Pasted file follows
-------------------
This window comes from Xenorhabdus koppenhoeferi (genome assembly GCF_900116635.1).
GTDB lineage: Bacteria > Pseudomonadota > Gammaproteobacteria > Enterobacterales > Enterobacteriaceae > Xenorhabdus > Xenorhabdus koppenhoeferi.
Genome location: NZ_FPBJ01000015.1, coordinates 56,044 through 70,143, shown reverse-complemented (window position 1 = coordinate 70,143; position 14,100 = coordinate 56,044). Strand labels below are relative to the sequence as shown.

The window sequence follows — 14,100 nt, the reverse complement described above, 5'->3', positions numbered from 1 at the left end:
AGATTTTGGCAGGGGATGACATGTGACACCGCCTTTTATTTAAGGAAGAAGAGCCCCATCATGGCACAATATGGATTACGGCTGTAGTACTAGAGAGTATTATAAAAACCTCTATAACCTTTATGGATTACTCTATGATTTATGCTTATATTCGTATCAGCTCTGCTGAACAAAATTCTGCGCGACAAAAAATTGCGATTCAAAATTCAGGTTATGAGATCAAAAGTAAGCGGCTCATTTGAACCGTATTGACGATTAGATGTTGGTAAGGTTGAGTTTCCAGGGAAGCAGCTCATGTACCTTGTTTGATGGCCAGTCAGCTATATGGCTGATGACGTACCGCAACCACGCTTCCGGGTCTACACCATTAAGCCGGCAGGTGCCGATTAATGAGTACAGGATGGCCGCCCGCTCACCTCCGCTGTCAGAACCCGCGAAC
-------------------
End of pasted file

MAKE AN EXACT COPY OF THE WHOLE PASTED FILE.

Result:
This window comes from Xenorhabdus koppenhoeferi (genome assembly GCF_900116635.1).
GTDB lineage: Bacteria > Pseudomonadota > Gammaproteobacteria > Enterobacterales > Enterobacteriaceae > Xenorhabdus > Xenorhabdus koppenhoeferi.
Genome location: NZ_FPBJ01000015.1, coordinates 56,044 through 70,143, shown reverse-complemented (window position 1 = coordinate 70,143; position 14,100 = coordinate 56,044). Strand labels below are relative to the sequence as shown.

The window sequence follows — 14,100 nt, the reverse complement described above, 5'->3', positions numbered from 1 at the left end:
AGATTTTGGCAGGGGATGACATGTGACACCGCCTTTTATTTAAGGAAGAAGAGCCCCATCATGGCACAATATGGATTACGGCTGTAGTACTAGAGAGTATTATAAAAACCTCTATAACCTTTATGGATTACTCTATGATTTATGCTTATATTCGTATCAGCTCTGCTGAACAAAATTCTGCGCGACAAAAAATTGCGATTCAAAATTCAGGTTATGAGATCAAAAGTAAGCGGCTCATTTGAACCGTATTGACGATTAGATGTTGGTAAGGTTGAGTTTCCAGGGAAGCAGCTCATGTACCTTGTTTGATGGCCAGTCAGCTATATGGCTGATGACGTACCGCAACCACGCTTCCGGGTCTACACCATTAAGCCGGCAGGTGCCGATTAATGAGTACAGGATGGCCGCCCGCTCACCTCCGCTGTCAGAACCCGCGAAC